LVMH and Kering's New Initiative Doesn't Protect Models The Way It Claims

LVMH and Kering's New Initiative Doesn't Protect Models The Way It Claims

While the new initiative seems like a step in the right direction, don't be fooled: banning a size zero does not equate to healthier working standards for models.

While the new initiative seems like a step in the right direction, don't be fooled: banning a size zero does not equate to healthier working standards for models.

Text: Taylor Aube

Today, fashion conglomerates LVMH and Kering announced a charter that implements age restrictions on photo shoots along with banning a US Size 0 from their casting requirements. As the Business of Fashion initially reported, the charter, which will see Kering and LVMH "stop hiring excessively thin models on catwalks worldwide," forbids the hiring of girls under the age of 16 to pose as adult models for shows or shoots.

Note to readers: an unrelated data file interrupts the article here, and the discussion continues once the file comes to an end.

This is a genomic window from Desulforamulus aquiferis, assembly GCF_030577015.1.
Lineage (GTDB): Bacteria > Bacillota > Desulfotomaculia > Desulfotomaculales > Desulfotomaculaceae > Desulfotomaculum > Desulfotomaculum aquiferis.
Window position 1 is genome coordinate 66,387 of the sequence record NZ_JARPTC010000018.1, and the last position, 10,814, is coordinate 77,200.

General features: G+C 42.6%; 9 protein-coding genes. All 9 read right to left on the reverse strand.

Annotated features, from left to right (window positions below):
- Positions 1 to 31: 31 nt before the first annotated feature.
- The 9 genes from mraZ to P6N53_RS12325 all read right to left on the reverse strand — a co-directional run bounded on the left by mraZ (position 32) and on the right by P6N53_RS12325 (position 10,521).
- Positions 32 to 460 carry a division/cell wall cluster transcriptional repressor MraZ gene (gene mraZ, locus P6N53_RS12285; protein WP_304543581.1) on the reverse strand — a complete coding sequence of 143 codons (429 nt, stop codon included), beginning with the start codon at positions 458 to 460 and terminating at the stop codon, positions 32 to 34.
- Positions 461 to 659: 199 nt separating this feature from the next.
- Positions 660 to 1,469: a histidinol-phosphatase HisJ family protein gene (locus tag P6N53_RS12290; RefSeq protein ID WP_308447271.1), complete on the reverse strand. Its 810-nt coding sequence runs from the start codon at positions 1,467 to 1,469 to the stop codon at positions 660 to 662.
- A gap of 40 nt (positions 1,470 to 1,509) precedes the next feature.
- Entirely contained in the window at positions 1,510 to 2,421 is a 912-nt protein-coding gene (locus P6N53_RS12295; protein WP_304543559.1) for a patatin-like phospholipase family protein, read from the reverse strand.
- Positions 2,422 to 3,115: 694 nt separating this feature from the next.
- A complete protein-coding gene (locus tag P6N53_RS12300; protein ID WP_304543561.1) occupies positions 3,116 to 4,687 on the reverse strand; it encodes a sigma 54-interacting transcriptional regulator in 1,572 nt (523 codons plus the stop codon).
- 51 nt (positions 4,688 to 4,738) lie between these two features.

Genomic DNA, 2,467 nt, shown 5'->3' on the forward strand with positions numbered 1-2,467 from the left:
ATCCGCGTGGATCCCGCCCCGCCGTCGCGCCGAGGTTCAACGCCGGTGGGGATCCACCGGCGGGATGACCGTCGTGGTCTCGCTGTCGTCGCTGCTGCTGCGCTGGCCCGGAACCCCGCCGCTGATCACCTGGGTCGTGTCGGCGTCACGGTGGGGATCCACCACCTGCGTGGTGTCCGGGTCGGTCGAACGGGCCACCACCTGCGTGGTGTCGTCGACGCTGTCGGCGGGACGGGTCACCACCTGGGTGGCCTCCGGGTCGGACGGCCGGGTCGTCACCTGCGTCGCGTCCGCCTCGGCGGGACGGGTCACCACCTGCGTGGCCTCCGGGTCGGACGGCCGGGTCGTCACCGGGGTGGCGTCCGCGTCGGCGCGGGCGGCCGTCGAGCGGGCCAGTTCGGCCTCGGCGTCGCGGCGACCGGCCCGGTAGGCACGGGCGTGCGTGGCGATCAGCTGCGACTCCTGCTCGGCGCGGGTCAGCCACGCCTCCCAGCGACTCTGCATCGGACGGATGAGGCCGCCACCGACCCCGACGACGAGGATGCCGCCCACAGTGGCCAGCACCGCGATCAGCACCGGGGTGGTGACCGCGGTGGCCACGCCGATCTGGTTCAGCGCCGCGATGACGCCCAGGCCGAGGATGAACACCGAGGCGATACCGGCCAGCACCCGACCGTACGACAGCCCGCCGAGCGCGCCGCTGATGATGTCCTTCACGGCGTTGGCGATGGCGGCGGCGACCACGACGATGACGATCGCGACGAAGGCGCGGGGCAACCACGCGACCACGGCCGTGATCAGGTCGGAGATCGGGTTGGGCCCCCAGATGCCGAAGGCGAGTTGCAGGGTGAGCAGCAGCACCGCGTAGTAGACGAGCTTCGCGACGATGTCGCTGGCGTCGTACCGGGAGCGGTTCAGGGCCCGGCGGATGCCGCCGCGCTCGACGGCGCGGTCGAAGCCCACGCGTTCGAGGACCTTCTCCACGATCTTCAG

The announcement comes just 24 hours after the New York Times published interviews with 12 models who spoke out about diversity, racism and extreme pressure from the industry. The stories shared are from models who developed eating disorders to meet industry standards, who were constantly told they were too big, too black, or simply not good enough. It's just the latest in a sea of complaints against the fashion industry's treatment of models; in February, casting director James Scully posted a horrifying report about underage models being locked in a dark stairwell for three hours.